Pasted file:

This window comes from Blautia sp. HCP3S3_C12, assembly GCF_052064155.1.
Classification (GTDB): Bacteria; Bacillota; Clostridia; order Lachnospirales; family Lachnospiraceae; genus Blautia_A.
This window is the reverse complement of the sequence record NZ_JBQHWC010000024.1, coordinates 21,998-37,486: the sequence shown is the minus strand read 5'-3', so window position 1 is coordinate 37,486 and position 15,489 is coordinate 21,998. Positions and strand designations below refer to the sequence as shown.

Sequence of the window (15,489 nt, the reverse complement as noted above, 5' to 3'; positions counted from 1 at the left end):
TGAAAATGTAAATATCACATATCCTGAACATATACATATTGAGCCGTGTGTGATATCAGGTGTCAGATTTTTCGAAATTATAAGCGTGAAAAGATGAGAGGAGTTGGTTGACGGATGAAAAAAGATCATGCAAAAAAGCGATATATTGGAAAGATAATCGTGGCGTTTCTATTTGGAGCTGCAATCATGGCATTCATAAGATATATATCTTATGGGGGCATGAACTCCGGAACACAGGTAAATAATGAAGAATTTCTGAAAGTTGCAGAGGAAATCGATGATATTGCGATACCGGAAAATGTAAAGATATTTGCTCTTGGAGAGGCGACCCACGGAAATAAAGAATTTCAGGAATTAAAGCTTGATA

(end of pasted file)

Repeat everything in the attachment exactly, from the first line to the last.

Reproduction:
This window comes from Blautia sp. HCP3S3_C12, assembly GCF_052064155.1.
Classification (GTDB): Bacteria; Bacillota; Clostridia; order Lachnospirales; family Lachnospiraceae; genus Blautia_A.
This window is the reverse complement of the sequence record NZ_JBQHWC010000024.1, coordinates 21,998-37,486: the sequence shown is the minus strand read 5'-3', so window position 1 is coordinate 37,486 and position 15,489 is coordinate 21,998. Positions and strand designations below refer to the sequence as shown.

Sequence of the window (15,489 nt, the reverse complement as noted above, 5' to 3'; positions counted from 1 at the left end):
TGAAAATGTAAATATCACATATCCTGAACATATACATATTGAGCCGTGTGTGATATCAGGTGTCAGATTTTTCGAAATTATAAGCGTGAAAAGATGAGAGGAGTTGGTTGACGGATGAAAAAAGATCATGCAAAAAAGCGATATATTGGAAAGATAATCGTGGCGTTTCTATTTGGAGCTGCAATCATGGCATTCATAAGATATATATCTTATGGGGGCATGAACTCCGGAACACAGGTAAATAATGAAGAATTTCTGAAAGTTGCAGAGGAAATCGATGATATTGCGATACCGGAAAATGTAAAGATATTTGCTCTTGGAGAGGCGACCCACGGAAATAAAGAATTTCAGGAATTAAAGCTTGATA